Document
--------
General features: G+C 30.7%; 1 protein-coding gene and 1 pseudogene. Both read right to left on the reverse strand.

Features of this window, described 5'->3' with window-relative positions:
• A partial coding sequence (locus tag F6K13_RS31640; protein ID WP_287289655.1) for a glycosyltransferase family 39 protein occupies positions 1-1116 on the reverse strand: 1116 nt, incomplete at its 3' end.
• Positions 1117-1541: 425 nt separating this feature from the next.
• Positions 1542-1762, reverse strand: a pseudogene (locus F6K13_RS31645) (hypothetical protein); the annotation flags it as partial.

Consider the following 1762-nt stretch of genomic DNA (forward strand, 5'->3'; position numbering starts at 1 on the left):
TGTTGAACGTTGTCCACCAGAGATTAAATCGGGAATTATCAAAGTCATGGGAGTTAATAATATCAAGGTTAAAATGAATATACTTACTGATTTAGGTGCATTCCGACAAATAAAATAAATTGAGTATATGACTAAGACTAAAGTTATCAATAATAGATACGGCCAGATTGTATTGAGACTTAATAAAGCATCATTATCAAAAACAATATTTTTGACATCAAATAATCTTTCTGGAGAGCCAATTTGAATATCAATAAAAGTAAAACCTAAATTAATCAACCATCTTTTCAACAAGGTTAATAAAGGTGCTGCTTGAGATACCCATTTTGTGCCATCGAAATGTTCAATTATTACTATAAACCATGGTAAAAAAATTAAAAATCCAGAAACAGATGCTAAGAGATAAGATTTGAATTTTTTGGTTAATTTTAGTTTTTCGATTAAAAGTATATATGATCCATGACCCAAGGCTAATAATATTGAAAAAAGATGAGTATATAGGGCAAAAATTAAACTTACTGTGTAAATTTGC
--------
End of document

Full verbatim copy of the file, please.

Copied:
General features: G+C 30.7%; 1 protein-coding gene and 1 pseudogene. Both read right to left on the reverse strand.

Features of this window, described 5'->3' with window-relative positions:
• A partial coding sequence (locus tag F6K13_RS31640; protein ID WP_287289655.1) for a glycosyltransferase family 39 protein occupies positions 1-1116 on the reverse strand: 1116 nt, incomplete at its 3' end.
• Positions 1117-1541: 425 nt separating this feature from the next.
• Positions 1542-1762, reverse strand: a pseudogene (locus F6K13_RS31645) (hypothetical protein); the annotation flags it as partial.

Consider the following 1762-nt stretch of genomic DNA (forward strand, 5'->3'; position numbering starts at 1 on the left):
TGTTGAACGTTGTCCACCAGAGATTAAATCGGGAATTATCAAAGTCATGGGAGTTAATAATATCAAGGTTAAAATGAATATACTTACTGATTTAGGTGCATTCCGACAAATAAAATAAATTGAGTATATGACTAAGACTAAAGTTATCAATAATAGATACGGCCAGATTGTATTGAGACTTAATAAAGCATCATTATCAAAAACAATATTTTTGACATCAAATAATCTTTCTGGAGAGCCAATTTGAATATCAATAAAAGTAAAACCTAAATTAATCAACCATCTTTTCAACAAGGTTAATAAAGGTGCTGCTTGAGATACCCATTTTGTGCCATCGAAATGTTCAATTATTACTATAAACCATGGTAAAAAAATTAAAAATCCAGAAACAGATGCTAAGAGATAAGATTTGAATTTTTTGGTTAATTTTAGTTTTTCGATTAAAAGTATATATGATCCATGACCCAAGGCTAATAATATTGAAAAAAGATGAGTATATAGGGCAAAAATTAAACTTACTGTGTAAATTTGC